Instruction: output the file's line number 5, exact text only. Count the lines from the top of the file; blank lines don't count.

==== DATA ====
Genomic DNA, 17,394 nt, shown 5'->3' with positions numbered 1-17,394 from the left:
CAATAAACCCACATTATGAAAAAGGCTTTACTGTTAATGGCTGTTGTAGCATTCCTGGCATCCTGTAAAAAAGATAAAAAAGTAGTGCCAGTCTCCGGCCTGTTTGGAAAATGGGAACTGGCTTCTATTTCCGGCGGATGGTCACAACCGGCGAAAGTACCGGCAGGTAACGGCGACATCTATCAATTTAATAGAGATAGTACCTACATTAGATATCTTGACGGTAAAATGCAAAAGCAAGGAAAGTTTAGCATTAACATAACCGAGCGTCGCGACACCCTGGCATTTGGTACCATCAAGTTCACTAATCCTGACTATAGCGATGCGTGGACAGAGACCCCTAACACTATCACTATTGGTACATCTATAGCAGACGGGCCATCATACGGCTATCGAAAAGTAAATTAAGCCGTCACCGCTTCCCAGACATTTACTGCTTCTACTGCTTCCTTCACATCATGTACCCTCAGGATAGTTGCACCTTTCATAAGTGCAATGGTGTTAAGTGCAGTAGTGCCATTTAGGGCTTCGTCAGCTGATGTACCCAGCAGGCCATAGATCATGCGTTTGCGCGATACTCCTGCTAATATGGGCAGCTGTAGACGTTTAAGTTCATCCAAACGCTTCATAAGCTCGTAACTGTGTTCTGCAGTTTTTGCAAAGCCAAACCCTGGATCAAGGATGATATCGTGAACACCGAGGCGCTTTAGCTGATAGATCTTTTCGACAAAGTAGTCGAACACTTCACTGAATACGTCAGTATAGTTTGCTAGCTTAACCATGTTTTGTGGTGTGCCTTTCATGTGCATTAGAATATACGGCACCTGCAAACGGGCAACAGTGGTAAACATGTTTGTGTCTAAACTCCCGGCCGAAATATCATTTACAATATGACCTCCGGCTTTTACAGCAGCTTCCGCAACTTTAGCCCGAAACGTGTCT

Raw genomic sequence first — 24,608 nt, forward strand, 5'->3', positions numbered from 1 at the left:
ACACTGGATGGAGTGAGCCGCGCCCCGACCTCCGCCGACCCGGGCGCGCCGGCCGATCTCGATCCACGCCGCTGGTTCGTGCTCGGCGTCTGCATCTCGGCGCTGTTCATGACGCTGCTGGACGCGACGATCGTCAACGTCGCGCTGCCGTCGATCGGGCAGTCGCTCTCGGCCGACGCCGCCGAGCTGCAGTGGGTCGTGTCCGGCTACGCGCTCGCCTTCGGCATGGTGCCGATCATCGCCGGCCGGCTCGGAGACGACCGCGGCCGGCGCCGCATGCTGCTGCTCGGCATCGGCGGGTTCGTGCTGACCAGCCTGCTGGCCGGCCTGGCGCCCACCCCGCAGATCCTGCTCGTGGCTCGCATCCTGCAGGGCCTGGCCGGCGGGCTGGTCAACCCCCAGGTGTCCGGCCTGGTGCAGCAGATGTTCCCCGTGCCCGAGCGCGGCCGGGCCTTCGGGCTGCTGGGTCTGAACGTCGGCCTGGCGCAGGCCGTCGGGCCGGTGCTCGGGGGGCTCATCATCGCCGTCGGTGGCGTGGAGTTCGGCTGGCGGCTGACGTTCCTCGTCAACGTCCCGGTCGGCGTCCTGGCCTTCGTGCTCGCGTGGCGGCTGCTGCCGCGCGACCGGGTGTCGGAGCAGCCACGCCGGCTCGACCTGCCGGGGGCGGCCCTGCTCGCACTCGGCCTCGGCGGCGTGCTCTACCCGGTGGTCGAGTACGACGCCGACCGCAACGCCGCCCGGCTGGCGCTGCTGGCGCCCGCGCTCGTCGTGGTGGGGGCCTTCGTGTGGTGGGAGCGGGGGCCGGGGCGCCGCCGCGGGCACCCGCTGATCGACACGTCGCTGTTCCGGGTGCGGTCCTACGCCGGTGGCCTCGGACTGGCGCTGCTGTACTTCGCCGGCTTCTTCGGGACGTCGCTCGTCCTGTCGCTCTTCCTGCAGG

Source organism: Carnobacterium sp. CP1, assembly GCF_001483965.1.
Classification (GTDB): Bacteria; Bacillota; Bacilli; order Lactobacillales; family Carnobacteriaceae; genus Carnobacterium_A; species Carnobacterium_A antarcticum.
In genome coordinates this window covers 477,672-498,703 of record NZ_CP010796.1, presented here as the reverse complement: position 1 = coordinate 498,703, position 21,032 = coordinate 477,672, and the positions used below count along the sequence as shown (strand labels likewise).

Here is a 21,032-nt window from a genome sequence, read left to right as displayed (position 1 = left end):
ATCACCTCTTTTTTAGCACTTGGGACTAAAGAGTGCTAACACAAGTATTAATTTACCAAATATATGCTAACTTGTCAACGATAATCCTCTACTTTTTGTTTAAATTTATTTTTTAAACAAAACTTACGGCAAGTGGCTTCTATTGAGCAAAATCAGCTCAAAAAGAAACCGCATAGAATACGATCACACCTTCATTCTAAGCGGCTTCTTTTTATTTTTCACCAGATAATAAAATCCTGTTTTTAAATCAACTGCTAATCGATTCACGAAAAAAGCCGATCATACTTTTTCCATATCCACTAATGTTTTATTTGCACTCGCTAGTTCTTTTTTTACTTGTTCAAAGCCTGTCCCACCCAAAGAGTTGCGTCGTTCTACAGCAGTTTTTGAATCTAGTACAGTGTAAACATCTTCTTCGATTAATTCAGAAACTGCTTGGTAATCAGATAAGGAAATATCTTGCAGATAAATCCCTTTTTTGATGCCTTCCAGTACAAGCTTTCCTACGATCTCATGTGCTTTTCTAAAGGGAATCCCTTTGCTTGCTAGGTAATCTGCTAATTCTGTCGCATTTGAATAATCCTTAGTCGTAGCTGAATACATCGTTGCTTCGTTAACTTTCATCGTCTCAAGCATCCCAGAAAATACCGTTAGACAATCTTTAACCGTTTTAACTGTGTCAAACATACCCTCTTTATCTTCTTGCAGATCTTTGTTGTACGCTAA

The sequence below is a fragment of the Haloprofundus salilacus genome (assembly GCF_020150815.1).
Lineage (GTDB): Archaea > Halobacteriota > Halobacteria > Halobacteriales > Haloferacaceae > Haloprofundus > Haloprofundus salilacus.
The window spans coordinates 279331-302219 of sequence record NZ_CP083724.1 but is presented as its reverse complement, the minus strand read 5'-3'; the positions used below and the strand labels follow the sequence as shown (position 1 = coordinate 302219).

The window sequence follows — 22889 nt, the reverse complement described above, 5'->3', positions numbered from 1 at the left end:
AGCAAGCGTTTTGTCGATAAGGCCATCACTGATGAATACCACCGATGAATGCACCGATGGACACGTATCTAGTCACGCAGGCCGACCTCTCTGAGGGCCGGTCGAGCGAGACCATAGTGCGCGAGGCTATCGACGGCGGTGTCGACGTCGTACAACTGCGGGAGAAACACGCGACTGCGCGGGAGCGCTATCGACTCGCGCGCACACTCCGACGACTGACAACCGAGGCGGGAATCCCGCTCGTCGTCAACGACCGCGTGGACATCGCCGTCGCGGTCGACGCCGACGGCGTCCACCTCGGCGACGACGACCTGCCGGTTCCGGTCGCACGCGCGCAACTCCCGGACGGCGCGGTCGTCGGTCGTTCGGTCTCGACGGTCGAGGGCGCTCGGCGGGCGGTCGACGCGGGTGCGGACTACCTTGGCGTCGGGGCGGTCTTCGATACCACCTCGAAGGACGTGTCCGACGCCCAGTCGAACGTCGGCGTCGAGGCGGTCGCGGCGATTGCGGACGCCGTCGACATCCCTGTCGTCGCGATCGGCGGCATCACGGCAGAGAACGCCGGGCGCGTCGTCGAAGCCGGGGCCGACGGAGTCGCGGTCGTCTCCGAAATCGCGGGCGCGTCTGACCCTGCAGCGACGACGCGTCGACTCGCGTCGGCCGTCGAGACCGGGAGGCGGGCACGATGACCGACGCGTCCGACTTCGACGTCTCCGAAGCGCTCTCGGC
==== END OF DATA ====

Source organism: Carnobacterium sp. CP1, assembly GCF_001483965.1.